At the same time, it is also a place where people come to make life for themselves; they open schools and come up with ways to deliver services when the government fails to fulfill its responsibilities. For instance, the Orangi Pilot Project Research and Training Institute (OPP-RTI) is helping people to find out solutions to the problems of daily life by learning education and new lingual skills. Orangi is kind of a place where people strive to rise in the world. So, it is too simplistic to just call it a slum.
Q: You also mention Abdul Sattar Edhi in your book. How do people like him influence the city?
A: As long as he lived in Karachi, I thought Edhi was emblematic of the whole city. He arrived in 1947 right at the time of phenomenal growth of the city. He has seen the whole thing. He has survived in the city and proudly done things in his own way. He founded the Edhi Foundation which serves the whole of Pakistan.
Q: Does he represent the segment of ‘hope’ on which the title of your book is based?
A: Yes, absolutely. You find a lot of people in Karachi who find ways to deal with impossible tasks and get through the next day. Ultimately, it is not good for the people to deal with impossible challenges. They should not have to deal with such hardships. Let’s not underestimate the problems here. People who have remained in the government also complain that they have lived under decades of bad governance. The city does not have an elected government at the moment which shows a difficult situation.
A: There are millions of people in the city who do not receive the city services. There is a feeling among the people that Karachi has missed the wave of progress that is happening in places like Mumbai. Mumbai is a similar city like Karachi in many ways but it seems to glitter a good deal on the world stage because it is not engulfed with the same degree of problems. There is a lot of frustration but there are still many people who get through the next day. The middle class in Karachi has evolved and emerged by now. There is a possibility of making life better for that middle class.
Q: Besides the intrinsic problems of an urban city and poor planning, how serious are Karachi’s ethnic and religious tensions?
A: Karachi is a phenomenally diverse city. There is a great religious diversity in the city, both within Islam and to some degree outside it. There is also a great diversity of ethnicity, language and background. In some ways, that has become the weakness of the city because there are so many battles over what the city should look like and who should control it.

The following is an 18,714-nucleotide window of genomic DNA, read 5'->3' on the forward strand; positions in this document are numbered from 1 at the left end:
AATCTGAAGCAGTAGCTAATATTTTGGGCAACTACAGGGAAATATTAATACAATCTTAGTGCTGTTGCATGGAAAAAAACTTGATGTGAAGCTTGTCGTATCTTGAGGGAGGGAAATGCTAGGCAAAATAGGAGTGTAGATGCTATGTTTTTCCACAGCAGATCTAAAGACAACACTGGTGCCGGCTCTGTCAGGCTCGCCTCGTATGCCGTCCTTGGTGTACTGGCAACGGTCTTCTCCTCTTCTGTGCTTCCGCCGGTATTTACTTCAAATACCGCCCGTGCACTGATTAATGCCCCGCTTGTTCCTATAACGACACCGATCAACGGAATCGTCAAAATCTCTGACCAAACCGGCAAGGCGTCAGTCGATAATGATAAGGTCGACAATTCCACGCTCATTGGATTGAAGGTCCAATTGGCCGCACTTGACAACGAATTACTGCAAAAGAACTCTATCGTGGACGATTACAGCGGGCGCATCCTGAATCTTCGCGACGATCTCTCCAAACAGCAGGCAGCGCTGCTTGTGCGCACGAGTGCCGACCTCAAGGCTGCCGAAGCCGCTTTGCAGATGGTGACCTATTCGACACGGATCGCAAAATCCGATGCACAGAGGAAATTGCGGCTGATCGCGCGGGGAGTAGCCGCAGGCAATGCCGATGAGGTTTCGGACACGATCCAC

Religious and ethnic diversity should be the strength of Karachi. It creates possibilities for Karachi to reach out to different parts and groups of the world. It should also provide an opportunity for the Karachiites to receive, share and adopt new ideas from other places. Diversity has simultaneously been the strength of Karachi and also the cause of its sorrows.
Q: Does Karachi truly have a problem with religious extremism?
A: Karachi’s issue with militancy is different from rest of Pakistan. Militants are not as dominant in Karachi as they are elsewhere in Pakistan. Militants are not the largest source of violence in the city although there is a presence of the religious extremists there. There is a degree of intolerance that exists alongside the city’s great tolerance.
The Aushura bombing of December 28, 2009, which is the center of my book, is an example of the presence of religious extremists in Karachi. The procession was bombed on its way to the city. Authorities in Karachi blamed the al Qaeda-linked militant group Jundullah for carrying out the bombing. Jundullah is a Karachi-based anti-Shia group which Pakistani officials say is trying to destabilise the city and embarrass the city government.
Q: How do you see the future of Karachi ten years down the line?
A: If Karachi can embrace the rule of law to a greater degree and adopt Jinnah’s August 11, 1947 speech about accepting people as equal citizens regardless of their religion, color, caste and creed, then the natural enterprise and energy of the people will put the city on a better direction.
Malik Siraj Akbar, based in Washington DC, is editor-in-chief of online newspaper The Baloch Hal. He tweets at MalikSirajAkbar